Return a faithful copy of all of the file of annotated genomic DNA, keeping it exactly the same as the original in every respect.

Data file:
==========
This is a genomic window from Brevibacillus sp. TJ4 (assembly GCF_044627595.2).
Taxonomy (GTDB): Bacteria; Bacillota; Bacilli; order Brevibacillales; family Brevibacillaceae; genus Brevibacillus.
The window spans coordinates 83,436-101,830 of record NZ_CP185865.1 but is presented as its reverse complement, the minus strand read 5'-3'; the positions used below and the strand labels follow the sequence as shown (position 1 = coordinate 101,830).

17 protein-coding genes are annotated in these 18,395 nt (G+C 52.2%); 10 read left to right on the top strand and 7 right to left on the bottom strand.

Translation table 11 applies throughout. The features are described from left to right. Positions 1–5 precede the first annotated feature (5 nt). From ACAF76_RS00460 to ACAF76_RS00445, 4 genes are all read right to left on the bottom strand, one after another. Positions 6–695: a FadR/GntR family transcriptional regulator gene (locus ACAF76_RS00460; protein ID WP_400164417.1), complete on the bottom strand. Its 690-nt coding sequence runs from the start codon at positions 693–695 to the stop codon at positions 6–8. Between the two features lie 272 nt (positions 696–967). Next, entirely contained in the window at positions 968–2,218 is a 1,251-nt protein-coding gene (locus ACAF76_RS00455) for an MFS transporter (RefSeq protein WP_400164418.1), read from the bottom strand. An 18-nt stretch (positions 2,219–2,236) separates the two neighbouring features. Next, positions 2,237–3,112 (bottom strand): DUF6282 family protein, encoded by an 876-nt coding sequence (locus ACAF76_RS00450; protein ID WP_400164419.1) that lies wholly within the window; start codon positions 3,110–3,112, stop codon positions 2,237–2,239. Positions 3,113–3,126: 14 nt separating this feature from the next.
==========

This is a genomic window from Brevibacillus sp. TJ4 (assembly GCF_044627595.2).
Taxonomy (GTDB): Bacteria; Bacillota; Bacilli; order Brevibacillales; family Brevibacillaceae; genus Brevibacillus.
The window spans coordinates 83,436-101,830 of record NZ_CP185865.1 but is presented as its reverse complement, the minus strand read 5'-3'; the positions used below and the strand labels follow the sequence as shown (position 1 = coordinate 101,830).

17 protein-coding genes are annotated in these 18,395 nt (G+C 52.2%); 10 read left to right on the top strand and 7 right to left on the bottom strand.

Translation table 11 applies throughout. The features are described from left to right. Positions 1–5 precede the first annotated feature (5 nt). From ACAF76_RS00460 to ACAF76_RS00445, 4 genes are all read right to left on the bottom strand, one after another. Positions 6–695: a FadR/GntR family transcriptional regulator gene (locus ACAF76_RS00460; protein ID WP_400164417.1), complete on the bottom strand. Its 690-nt coding sequence runs from the start codon at positions 693–695 to the stop codon at positions 6–8. Between the two features lie 272 nt (positions 696–967). Next, entirely contained in the window at positions 968–2,218 is a 1,251-nt protein-coding gene (locus ACAF76_RS00455) for an MFS transporter (RefSeq protein WP_400164418.1), read from the bottom strand. An 18-nt stretch (positions 2,219–2,236) separates the two neighbouring features. Next, positions 2,237–3,112 (bottom strand): DUF6282 family protein, encoded by an 876-nt coding sequence (locus ACAF76_RS00450; protein ID WP_400164419.1) that lies wholly within the window; start codon positions 3,110–3,112, stop codon positions 2,237–2,239. Positions 3,113–3,126: 14 nt separating this feature from the next.